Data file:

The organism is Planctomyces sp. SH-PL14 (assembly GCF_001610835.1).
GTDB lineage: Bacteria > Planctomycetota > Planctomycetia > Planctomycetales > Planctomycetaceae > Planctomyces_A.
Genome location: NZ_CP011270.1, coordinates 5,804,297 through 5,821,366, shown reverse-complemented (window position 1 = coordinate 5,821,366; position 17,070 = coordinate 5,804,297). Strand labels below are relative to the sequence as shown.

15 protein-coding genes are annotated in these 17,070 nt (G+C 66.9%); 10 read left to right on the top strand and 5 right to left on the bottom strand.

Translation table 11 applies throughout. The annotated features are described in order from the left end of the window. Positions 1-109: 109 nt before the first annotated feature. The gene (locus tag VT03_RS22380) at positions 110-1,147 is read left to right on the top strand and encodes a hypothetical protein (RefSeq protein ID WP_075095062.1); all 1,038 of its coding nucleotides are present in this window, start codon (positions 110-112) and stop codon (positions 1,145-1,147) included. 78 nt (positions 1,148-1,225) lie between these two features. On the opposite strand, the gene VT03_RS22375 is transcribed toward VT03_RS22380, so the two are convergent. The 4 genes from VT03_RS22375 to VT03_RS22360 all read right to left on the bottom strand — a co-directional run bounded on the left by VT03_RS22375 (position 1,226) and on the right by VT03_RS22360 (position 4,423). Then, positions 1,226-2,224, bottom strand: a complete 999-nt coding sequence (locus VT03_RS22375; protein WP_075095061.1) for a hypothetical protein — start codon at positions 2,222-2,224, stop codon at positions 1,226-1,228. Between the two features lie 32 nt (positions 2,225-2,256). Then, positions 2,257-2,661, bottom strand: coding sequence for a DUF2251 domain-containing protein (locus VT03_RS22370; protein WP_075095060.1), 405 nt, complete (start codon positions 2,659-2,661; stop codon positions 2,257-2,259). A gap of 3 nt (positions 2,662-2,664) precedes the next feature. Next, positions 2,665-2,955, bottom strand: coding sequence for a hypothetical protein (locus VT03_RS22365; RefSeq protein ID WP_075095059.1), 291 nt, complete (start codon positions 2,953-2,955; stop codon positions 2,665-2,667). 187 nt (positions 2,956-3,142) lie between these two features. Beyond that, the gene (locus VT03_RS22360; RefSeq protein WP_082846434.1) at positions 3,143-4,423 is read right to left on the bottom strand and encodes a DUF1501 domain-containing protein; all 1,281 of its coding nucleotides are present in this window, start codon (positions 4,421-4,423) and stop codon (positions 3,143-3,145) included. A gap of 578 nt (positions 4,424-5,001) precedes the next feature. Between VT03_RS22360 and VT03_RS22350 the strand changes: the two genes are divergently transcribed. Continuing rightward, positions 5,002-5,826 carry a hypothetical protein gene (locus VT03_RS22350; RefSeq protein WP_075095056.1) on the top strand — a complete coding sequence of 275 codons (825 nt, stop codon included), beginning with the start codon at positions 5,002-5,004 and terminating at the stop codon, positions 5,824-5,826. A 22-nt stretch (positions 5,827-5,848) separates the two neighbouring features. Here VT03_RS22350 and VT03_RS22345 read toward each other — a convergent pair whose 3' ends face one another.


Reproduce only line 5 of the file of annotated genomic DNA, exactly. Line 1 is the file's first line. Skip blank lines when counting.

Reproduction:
Translation table 11 applies throughout. The annotated features are described in order from the left end of the window. Positions 1-109: 109 nt before the first annotated feature. The gene (locus tag VT03_RS22380) at positions 110-1,147 is read left to right on the top strand and encodes a hypothetical protein (RefSeq protein ID WP_075095062.1); all 1,038 of its coding nucleotides are present in this window, start codon (positions 110-112) and stop codon (positions 1,145-1,147) included. 78 nt (positions 1,148-1,225) lie between these two features. On the opposite strand, the gene VT03_RS22375 is transcribed toward VT03_RS22380, so the two are convergent. The 4 genes from VT03_RS22375 to VT03_RS22360 all read right to left on the bottom strand — a co-directional run bounded on the left by VT03_RS22375 (position 1,226) and on the right by VT03_RS22360 (position 4,423). Then, positions 1,226-2,224, bottom strand: a complete 999-nt coding sequence (locus VT03_RS22375; protein WP_075095061.1) for a hypothetical protein — start codon at positions 2,222-2,224, stop codon at positions 1,226-1,228. Between the two features lie 32 nt (positions 2,225-2,256). Then, positions 2,257-2,661, bottom strand: coding sequence for a DUF2251 domain-containing protein (locus VT03_RS22370; protein WP_075095060.1), 405 nt, complete (start codon positions 2,659-2,661; stop codon positions 2,257-2,259). A gap of 3 nt (positions 2,662-2,664) precedes the next feature. Next, positions 2,665-2,955, bottom strand: coding sequence for a hypothetical protein (locus VT03_RS22365; RefSeq protein ID WP_075095059.1), 291 nt, complete (start codon positions 2,953-2,955; stop codon positions 2,665-2,667). 187 nt (positions 2,956-3,142) lie between these two features. Beyond that, the gene (locus VT03_RS22360; RefSeq protein WP_082846434.1) at positions 3,143-4,423 is read right to left on the bottom strand and encodes a DUF1501 domain-containing protein; all 1,281 of its coding nucleotides are present in this window, start codon (positions 4,421-4,423) and stop codon (positions 3,143-3,145) included. A gap of 578 nt (positions 4,424-5,001) precedes the next feature. Between VT03_RS22360 and VT03_RS22350 the strand changes: the two genes are divergently transcribed. Continuing rightward, positions 5,002-5,826 carry a hypothetical protein gene (locus VT03_RS22350; RefSeq protein WP_075095056.1) on the top strand — a complete coding sequence of 275 codons (825 nt, stop codon included), beginning with the start codon at positions 5,002-5,004 and terminating at the stop codon, positions 5,824-5,826. A 22-nt stretch (positions 5,827-5,848) separates the two neighbouring features. Here VT03_RS22350 and VT03_RS22345 read toward each other — a convergent pair whose 3' ends face one another.